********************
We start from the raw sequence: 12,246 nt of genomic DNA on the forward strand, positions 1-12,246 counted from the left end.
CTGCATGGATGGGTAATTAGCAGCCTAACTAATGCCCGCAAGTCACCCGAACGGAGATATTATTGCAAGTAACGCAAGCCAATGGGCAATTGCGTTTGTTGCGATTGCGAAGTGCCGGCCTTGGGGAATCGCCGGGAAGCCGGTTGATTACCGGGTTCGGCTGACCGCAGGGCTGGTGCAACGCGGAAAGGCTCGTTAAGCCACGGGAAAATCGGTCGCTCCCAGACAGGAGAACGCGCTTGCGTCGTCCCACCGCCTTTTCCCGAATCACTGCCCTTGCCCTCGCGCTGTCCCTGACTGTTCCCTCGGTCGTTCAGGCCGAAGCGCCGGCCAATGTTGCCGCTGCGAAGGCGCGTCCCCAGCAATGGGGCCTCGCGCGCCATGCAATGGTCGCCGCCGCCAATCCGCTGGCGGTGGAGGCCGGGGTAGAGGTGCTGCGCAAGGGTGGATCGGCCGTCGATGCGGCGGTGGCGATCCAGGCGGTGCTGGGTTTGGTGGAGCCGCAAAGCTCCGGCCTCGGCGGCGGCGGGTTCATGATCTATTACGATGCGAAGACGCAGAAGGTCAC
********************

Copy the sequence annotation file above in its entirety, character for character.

We start from the raw sequence: 12,246 nt of genomic DNA on the forward strand, positions 1-12,246 counted from the left end.
CTGCATGGATGGGTAATTAGCAGCCTAACTAATGCCCGCAAGTCACCCGAACGGAGATATTATTGCAAGTAACGCAAGCCAATGGGCAATTGCGTTTGTTGCGATTGCGAAGTGCCGGCCTTGGGGAATCGCCGGGAAGCCGGTTGATTACCGGGTTCGGCTGACCGCAGGGCTGGTGCAACGCGGAAAGGCTCGTTAAGCCACGGGAAAATCGGTCGCTCCCAGACAGGAGAACGCGCTTGCGTCGTCCCACCGCCTTTTCCCGAATCACTGCCCTTGCCCTCGCGCTGTCCCTGACTGTTCCCTCGGTCGTTCAGGCCGAAGCGCCGGCCAATGTTGCCGCTGCGAAGGCGCGTCCCCAGCAATGGGGCCTCGCGCGCCATGCAATGGTCGCCGCCGCCAATCCGCTGGCGGTGGAGGCCGGGGTAGAGGTGCTGCGCAAGGGTGGATCGGCCGTCGATGCGGCGGTGGCGATCCAGGCGGTGCTGGGTTTGGTGGAGCCGCAAAGCTCCGGCCTCGGCGGCGGCGGGTTCATGATCTATTACGATGCGAAGACGCAGAAGGTCAC